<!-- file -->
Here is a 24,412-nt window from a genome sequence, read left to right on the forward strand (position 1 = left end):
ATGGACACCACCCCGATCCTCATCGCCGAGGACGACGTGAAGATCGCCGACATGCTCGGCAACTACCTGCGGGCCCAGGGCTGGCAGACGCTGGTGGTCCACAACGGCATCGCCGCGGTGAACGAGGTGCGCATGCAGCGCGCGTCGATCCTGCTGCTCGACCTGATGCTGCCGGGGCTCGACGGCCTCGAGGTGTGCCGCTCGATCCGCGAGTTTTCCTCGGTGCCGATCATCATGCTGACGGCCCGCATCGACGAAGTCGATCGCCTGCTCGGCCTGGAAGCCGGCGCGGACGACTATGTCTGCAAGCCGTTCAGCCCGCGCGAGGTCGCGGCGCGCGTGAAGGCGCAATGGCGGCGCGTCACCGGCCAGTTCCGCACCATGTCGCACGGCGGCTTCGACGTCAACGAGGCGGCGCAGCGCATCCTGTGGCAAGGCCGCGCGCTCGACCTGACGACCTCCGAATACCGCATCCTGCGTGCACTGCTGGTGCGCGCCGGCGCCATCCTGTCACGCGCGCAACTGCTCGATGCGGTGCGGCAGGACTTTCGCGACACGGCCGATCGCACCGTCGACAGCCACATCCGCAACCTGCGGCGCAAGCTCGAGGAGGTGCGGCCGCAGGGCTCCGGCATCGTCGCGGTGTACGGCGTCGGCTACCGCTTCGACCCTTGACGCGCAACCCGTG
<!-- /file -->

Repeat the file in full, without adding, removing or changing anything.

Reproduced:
Here is a 24,412-nt window from a genome sequence, read left to right on the forward strand (position 1 = left end):
ATGGACACCACCCCGATCCTCATCGCCGAGGACGACGTGAAGATCGCCGACATGCTCGGCAACTACCTGCGGGCCCAGGGCTGGCAGACGCTGGTGGTCCACAACGGCATCGCCGCGGTGAACGAGGTGCGCATGCAGCGCGCGTCGATCCTGCTGCTCGACCTGATGCTGCCGGGGCTCGACGGCCTCGAGGTGTGCCGCTCGATCCGCGAGTTTTCCTCGGTGCCGATCATCATGCTGACGGCCCGCATCGACGAAGTCGATCGCCTGCTCGGCCTGGAAGCCGGCGCGGACGACTATGTCTGCAAGCCGTTCAGCCCGCGCGAGGTCGCGGCGCGCGTGAAGGCGCAATGGCGGCGCGTCACCGGCCAGTTCCGCACCATGTCGCACGGCGGCTTCGACGTCAACGAGGCGGCGCAGCGCATCCTGTGGCAAGGCCGCGCGCTCGACCTGACGACCTCCGAATACCGCATCCTGCGTGCACTGCTGGTGCGCGCCGGCGCCATCCTGTCACGCGCGCAACTGCTCGATGCGGTGCGGCAGGACTTTCGCGACACGGCCGATCGCACCGTCGACAGCCACATCCGCAACCTGCGGCGCAAGCTCGAGGAGGTGCGGCCGCAGGGCTCCGGCATCGTCGCGGTGTACGGCGTCGGCTACCGCTTCGACCCTTGACGCGCAACCCGTG